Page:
Between 1652 and 1795, the Dutch East India Company controlled the Eastern Cape frontier of Southern Africa.

Many employees of the company retired here and bought farmlands, as well as African and Asian slaves, to run the farms. 

But in 1806, the Cape colony fell under British rule, which abolished slavery in the region in 1834. The Dutch Boers (farmers) eventually grew tired of paying taxes to the British and refused to give up their slaves.

Thus, they departed on the Great Trek across southern Africa to establish their own settlements where they could rule themselves freely.

The Afrikaaner Boers thus established, among others, the Orange Republic, almost smack bang in the middle of modern-day South Africa.

It became an independent republic in 1854, and of course, its flag had orange and white stripes, with the Dutch flag in the top left corner, for which the Dutch king gave his blessing.

The Orange Free State flag of the Dutch in South Africa. Image: David Benbennick/Wikimedia Commons/Public domain

Fast forward past the Boer Wars, and the Orange Republic became the Orange Free State province under the Union of South Africa in 1910.

Between 1928 and 1994, the Union of South Africa, which later became the Republic of South Africa, had the flag depicted below.

You’ll notice the orange, white, and blue stripes of the old Dutch flag, as well as the Orange Free State’s flag in the middle.

The flag of South Africa between 1928 and 1994, showing the Dutch influence. Image: Parliament of South Africa/Wikimedia Commons/Public domain

After Apartheid, this flag changed to the stunning multi-coloured flag that South Africa has today (with zero orange), and the Orange Free State simply became the Free State.

But the Orange River, which happens to be the longest one in the country, kept its name.

Irish Protestants and orange

Steering back to Europe, the orange stripe in the Irish flag also has its links to William of Orange — believe it or not.

This colour represents the minority Irish Protestants who supported William of Orange and also were British Unionists. 

During the Battle of the Boyne, Protestant King William of Orange faced up against the Catholic King James II of England, Scotland and Ireland.

Irish Protestants, who were in conflict with their Catholic countrymen, opted to support William of Orange instead. As a result, they adopted the colour orange as a symbol of their Protestant Irish identity.

The Irish flag, with a touch of Dutch orange. Image: Éire/Wikimedia Commons/Public domain

This is in contrast to the green of the Irish flag, which symbolises Catholic Irish republicanism. The white in the middle symbolises peace between these two groups.

Carrots and William of Orange

Did you know that the orange colour of your favourite root vegetable is of Dutch doing?

READ MORE | 7 times the Dutch did it first: fun facts from the Netherlands

Carrots were originally purple, red, or white, but the Dutch bred the root to become the distinct orange colour it’s known for today. And, of course, this colour change was a tribute to old William of Orange. 

Still to this day, you can hear the history of William of Orange in the Dutch national anthem, and sometimes even see a strip of orange flown beside the Dutch national flag. 🇳🇱

What appears to be a random Dutch preference for all things orange has a very complex history of meaning behind it, one which has reached into the far corners of the globe and Dutch tradition alike.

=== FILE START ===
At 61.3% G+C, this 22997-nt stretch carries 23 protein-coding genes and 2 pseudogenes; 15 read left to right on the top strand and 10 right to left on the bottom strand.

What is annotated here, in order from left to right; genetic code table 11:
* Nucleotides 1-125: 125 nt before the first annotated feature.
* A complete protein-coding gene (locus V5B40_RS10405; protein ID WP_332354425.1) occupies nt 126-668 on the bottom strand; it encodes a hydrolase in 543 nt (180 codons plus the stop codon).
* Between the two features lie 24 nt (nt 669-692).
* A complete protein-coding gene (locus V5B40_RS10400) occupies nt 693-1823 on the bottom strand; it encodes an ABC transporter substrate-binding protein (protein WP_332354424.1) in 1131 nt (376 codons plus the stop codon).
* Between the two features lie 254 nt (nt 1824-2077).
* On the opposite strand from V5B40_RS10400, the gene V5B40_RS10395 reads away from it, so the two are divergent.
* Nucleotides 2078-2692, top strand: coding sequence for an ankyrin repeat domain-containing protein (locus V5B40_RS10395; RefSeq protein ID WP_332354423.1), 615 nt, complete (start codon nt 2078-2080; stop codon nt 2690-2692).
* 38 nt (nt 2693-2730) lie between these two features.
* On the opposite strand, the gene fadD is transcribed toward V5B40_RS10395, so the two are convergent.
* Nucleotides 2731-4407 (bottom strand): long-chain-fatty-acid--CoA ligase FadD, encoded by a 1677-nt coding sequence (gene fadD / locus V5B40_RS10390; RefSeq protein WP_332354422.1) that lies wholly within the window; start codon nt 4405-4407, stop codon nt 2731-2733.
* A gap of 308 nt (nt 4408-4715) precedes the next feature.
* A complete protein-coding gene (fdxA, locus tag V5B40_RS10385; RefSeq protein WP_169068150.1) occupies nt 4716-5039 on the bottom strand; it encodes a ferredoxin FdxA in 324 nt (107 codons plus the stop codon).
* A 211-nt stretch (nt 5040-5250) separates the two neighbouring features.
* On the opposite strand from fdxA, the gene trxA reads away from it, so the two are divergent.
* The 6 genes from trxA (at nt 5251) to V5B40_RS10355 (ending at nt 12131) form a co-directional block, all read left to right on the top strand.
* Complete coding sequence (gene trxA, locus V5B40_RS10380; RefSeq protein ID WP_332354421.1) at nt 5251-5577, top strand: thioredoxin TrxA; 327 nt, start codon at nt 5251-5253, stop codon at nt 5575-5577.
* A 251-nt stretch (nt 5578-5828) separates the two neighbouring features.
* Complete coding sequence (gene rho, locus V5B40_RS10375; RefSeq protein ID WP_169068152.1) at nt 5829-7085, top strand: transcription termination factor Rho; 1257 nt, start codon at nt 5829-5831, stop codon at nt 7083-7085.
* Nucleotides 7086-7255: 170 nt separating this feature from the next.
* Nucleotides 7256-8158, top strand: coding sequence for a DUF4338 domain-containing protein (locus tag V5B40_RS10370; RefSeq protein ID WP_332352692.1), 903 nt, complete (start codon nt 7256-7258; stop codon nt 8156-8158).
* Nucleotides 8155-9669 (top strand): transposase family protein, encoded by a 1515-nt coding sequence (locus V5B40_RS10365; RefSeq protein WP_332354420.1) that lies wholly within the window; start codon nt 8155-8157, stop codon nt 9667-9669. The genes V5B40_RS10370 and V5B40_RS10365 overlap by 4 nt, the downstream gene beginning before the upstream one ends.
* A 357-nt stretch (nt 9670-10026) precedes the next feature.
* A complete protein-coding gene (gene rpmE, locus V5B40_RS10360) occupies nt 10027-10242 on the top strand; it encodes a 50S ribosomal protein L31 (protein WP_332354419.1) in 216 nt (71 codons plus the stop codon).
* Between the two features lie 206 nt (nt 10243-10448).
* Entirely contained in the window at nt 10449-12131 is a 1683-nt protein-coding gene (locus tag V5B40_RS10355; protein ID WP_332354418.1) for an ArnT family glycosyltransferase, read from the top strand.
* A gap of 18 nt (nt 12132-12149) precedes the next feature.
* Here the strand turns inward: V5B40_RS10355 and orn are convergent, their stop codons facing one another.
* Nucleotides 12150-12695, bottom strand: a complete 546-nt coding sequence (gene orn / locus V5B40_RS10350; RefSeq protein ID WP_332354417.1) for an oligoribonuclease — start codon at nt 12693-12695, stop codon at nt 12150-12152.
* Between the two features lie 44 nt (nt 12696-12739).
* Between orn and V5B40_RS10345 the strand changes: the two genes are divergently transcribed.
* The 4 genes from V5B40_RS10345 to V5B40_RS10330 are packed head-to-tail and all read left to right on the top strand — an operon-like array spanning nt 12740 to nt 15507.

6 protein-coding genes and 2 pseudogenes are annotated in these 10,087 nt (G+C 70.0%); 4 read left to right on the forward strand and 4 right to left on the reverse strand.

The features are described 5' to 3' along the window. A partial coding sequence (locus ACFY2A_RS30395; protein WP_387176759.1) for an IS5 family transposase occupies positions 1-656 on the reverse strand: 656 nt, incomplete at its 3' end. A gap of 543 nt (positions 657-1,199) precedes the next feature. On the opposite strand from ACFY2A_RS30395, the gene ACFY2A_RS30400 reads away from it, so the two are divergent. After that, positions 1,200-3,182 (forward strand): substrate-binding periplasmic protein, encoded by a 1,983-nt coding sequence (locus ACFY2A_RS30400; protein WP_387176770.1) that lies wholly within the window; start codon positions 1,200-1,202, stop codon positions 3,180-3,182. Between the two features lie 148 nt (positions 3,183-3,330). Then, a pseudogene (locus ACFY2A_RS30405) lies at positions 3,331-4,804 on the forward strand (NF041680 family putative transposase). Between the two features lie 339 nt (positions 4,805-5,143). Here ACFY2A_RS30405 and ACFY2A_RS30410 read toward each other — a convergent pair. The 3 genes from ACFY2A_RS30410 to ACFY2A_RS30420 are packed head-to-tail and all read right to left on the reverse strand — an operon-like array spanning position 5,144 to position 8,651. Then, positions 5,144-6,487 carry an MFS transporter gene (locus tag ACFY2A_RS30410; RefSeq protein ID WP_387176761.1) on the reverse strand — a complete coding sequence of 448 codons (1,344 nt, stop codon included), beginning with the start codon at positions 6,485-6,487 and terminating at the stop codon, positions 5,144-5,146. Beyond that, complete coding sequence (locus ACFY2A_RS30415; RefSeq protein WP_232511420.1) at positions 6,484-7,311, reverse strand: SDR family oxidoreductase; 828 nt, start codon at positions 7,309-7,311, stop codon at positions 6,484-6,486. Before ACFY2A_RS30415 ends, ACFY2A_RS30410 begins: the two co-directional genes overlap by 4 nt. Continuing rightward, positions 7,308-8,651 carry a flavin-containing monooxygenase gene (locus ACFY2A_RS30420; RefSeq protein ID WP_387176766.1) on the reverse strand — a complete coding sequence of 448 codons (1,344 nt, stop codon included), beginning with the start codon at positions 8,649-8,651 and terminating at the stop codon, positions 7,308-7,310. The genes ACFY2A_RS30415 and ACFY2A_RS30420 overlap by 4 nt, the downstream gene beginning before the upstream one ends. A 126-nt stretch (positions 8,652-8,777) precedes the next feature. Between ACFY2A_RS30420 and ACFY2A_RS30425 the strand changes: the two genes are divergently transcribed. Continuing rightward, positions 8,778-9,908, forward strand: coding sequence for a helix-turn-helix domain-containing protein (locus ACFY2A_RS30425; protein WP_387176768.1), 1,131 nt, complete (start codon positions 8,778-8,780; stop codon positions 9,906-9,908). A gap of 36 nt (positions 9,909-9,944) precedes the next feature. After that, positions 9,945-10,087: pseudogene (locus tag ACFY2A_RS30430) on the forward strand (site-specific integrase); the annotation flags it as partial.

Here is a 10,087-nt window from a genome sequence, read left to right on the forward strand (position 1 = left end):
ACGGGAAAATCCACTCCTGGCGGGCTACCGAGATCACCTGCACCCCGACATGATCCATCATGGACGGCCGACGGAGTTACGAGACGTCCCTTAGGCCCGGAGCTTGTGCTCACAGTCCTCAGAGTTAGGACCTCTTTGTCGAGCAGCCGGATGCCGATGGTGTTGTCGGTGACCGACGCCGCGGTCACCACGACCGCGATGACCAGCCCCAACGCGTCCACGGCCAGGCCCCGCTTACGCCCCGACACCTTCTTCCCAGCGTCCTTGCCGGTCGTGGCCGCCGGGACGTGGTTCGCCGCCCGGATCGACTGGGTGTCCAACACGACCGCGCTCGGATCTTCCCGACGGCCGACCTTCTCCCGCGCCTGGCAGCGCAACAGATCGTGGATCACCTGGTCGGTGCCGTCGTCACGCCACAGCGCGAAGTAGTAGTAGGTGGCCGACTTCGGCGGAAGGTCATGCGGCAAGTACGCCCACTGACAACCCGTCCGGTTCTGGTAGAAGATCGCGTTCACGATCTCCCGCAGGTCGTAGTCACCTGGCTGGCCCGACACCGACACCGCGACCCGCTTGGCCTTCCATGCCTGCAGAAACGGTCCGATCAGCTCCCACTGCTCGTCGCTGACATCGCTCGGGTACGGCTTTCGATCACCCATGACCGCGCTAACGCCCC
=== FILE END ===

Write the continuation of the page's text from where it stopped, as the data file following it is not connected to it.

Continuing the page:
What do you think of the Dutch obsession with this colour? Tell us in the comments below.

Feature Image:Depositphotos
Emily Burger
Emily Burger
Emily grew up in South Africa but has also lived in Egypt, the UK, Canada and now the Netherlands. She first came here for her Bachelors in Arts and Culture at Maastricht University and soon fell in love with the land of canals, clogs and cheese. When she's not daydreaming about sci-fi movies or countries yet to explore, you can find her writing for DutchReview.

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  1. You can also see Orange on some of New York’s sport teams uniforms, a nod to the state and city’s Dutch beginning

  2. “The army of sports fans that follow them are known as the Oranje Legioen (Orange Legion) with an almost magical ability to turn every bar, stadium and street they hit completely orange.”

    I follow Formula 1, and the Orange Legion is usually out in full force to support Max Verstappen. I can’t wait for the rebirth of the Dutch GP at Zandvoort, and I’m rooting for Max to win the championship!

  3. A well written article i too like to wear something Orange, its to be expected, it is my Surname after all.

  4. The colour ORANGE and the Dutchmen. My hubby’s family are from “The NETHERLANDS”, Papendrecht, to be more precise, 🇳🇱 and a very PROUD people they are, indeed!!!!! His 5 siblings and he, emigrated, along with his parents and many other close, family friends, to Canada, 🇨🇦 in the summer of 1954. They voyaged, on the ocean 🌊 for three long and treacherous weeks at sea, before their excursion ultimately landed them in The Maritimes, Canada, 🍁 before reaching their final destination of Ontario, a few days later, after a tranquil train 🚂 ride. Toot ~ Toot ~ Toot!!!
    I’m not particularly keen on the colour “orange” myself, 🍊 but my hubby and his siblings surely are, except for, perhaps, his ONLY sister. To this day, ALL the remaining gentlemen always wear “orange”, 🍊 somewhere on their person, whether it be on a jersey 👕 or on a cap 🧢, before, during and immediately following an important match, in any sporting event, that’s being broadcast or televised, during game day.
    Go👏Go “The NETHERLANDS”, Go👏Go!!!

  5. TY. IMO the Dutch flag should just be Orange since it is historically more meaningful, more on brand and more interesting with so many countries already having red, white and blue in its flag.